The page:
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The Vatican Connects to the Digital Age… and Urges Text Abstinence for Lent

Posted by dorian on April 8, 2009


Pope Benedict XVI

Pope blacks out the media this Lent

Are Facebookers as sinful as gluttons? The Catholic Church says they are this Lent, and has urged its flock to abstain from all digital diversions, marking the world’s first ‘low-tech Lent’ – but how realistic is it?tjones1

Pope Benedict XVI has been taking leaps and bounds to connect with what he calls the ‘digital generation’. In early 2009, the Vatican launched its own channel on the popular Internet platform, YouTube, where the faithful can keep abreast of news from the Vatican, and see many of the Pope’s public addresses.

The Vatican understands the limitless potential of the digital world’s new and emerging technologies. Its new channel is an attempt to bring youth, and technophiles in general, closer to the teachings of the Catholic Church, through a new digital media that they know and understand.

On a YouTube video dated January 25, the Pope asserted that “the Internet can promote the search for the truth.” At the same time, the Pope also understands that like all things in the contemporary era, the digital revolution also has its cons.

Just days after his January 25 address, the pontiff warned his flock that the “obsessive” use of digital technologies, like mobile phones and computers, “may isolate individuals from real social interaction while also disrupting the patterns of rest, silence, and reflection that are necessary for human development.”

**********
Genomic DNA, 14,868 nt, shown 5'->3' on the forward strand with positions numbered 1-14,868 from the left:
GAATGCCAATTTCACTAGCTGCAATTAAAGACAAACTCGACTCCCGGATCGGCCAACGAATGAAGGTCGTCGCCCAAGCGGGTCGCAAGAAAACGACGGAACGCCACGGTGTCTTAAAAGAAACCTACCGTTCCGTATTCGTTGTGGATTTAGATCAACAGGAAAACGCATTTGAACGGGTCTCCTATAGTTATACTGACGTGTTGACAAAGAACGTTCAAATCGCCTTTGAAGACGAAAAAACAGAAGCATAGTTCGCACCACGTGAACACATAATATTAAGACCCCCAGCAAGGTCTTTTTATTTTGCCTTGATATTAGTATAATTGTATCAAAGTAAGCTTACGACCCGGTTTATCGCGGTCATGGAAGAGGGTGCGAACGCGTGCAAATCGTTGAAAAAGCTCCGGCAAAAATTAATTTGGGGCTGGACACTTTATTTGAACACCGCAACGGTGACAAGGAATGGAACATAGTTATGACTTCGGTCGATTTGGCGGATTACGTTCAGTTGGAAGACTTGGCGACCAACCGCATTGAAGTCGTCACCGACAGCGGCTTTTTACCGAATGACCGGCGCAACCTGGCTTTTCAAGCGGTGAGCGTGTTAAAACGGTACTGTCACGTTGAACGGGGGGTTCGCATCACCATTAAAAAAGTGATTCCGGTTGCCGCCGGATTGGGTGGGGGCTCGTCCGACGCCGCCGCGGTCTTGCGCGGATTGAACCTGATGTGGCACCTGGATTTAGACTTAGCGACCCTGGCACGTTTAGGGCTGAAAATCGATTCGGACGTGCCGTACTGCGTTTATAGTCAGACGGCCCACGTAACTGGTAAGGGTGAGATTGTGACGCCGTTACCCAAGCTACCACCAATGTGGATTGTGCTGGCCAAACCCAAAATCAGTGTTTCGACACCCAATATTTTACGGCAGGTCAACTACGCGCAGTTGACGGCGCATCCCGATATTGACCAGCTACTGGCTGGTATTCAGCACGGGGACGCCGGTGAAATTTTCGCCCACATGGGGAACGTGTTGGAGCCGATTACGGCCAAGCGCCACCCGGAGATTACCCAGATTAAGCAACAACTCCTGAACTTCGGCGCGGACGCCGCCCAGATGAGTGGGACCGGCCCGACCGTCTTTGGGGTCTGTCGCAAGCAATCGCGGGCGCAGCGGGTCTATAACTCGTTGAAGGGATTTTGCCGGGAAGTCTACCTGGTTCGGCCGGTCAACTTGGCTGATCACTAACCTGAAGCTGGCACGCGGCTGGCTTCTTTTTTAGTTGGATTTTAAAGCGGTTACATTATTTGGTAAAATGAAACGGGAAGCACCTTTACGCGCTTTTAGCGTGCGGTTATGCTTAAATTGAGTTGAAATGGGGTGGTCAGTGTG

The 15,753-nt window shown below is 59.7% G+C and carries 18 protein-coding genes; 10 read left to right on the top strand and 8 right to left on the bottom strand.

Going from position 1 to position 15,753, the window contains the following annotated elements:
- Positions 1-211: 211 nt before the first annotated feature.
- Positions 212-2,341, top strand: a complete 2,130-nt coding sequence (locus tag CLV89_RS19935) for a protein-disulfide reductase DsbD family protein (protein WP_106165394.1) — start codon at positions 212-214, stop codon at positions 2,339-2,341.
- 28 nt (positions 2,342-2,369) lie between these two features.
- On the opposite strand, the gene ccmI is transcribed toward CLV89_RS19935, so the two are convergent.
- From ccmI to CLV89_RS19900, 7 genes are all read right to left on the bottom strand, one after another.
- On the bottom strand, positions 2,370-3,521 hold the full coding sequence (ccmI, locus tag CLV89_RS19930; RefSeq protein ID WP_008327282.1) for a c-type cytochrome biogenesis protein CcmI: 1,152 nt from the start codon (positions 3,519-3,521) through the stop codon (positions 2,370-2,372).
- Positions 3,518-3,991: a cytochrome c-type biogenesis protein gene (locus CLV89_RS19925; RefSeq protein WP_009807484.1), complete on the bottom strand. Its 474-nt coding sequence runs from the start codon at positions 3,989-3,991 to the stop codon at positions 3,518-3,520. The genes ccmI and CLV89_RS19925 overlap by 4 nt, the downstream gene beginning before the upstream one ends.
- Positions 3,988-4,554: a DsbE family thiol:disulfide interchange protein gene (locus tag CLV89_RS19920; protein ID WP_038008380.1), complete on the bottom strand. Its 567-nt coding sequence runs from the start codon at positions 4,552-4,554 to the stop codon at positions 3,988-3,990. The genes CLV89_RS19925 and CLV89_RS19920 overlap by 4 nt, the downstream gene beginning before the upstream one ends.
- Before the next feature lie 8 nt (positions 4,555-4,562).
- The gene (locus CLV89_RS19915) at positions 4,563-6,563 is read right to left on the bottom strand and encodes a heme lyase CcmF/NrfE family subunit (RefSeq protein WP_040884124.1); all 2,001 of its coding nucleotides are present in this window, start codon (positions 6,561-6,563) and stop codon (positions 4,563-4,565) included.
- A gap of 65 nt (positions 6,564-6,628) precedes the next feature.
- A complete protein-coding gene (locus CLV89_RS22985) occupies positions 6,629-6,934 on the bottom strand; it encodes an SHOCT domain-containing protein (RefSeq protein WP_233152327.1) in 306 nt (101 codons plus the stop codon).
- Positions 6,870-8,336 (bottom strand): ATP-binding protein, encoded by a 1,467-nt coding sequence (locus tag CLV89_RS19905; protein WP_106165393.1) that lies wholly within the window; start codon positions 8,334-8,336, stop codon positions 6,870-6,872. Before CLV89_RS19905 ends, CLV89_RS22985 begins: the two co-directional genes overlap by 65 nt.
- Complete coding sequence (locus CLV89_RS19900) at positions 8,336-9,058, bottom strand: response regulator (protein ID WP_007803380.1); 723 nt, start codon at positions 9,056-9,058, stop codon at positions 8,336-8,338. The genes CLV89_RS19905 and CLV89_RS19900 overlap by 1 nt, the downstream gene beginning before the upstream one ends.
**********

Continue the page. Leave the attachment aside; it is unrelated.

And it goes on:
Although the pontiff has embraced the new medias, he also wants Catholics to reflect on their frequently excessive high-tech habits and reclaim a more direct and personal relationship with others and the world, in general. So this Lent, the Pope has positioned all excessive behaviors on the same level: by urging Catholics to renounce excessive eating and drinking, he is also asking them to curb digital self-indulgence and embark on a high-tech fast—especially on Fridays.

For the Pope, this means giving up text messaging, logging off of Facebook, MySpace and Twitter, and dropping the joystick in order to engage in more concrete, human experiences during Lent. The ‘low-tech’ initiative has even touched the small screen: a parish church near the northern Italian city of Turin is telling parishioners to turn off their TVs and drape them in a black sheet until Good Friday.

While the Pope’s proposed black out on high-tech may just be what humanity needs in order to be efficient and continue to prosper in such a digitally advanced society, how realistic is it? Will businessmen truly be able to drop their Blackberries on Fridays, and will members of the young, digital generations be able to abstain from Facebook and sending text messages to their friends? According to statistics, Italians, young and old, text message the most compared to their European counterparts, with each one sending some 50 text messages a month.

A geneticist at the Vatican, Bruno Dallapiccola, remains skeptical. “Very few youths follow suggestions by the clergy, and even a smaller number will renounce communicating via text message. Do we really believe that young people will not contact their friends because bishops have asked them to?” Dallapiccola asks.

Giani Gennari, a theologian and journalist for the Catholic newspaper Avvenire, agrees: “Good Friday marks the pain of Christ, and to suggest a ban on texting as a way of commemorating it is a ridiculous idea; it would be better if the parishes personalize abstinence, like, for example, by asking parishioners to give a coffee each day and donate that money to the money to the poor”.

Brenda Dionisi for RT 12 March, 2009, 12:58





One Response to “The Vatican Connects to the Digital Age… and Urges Text Abstinence for Lent”

  1. […] Original post by dorian9 […]


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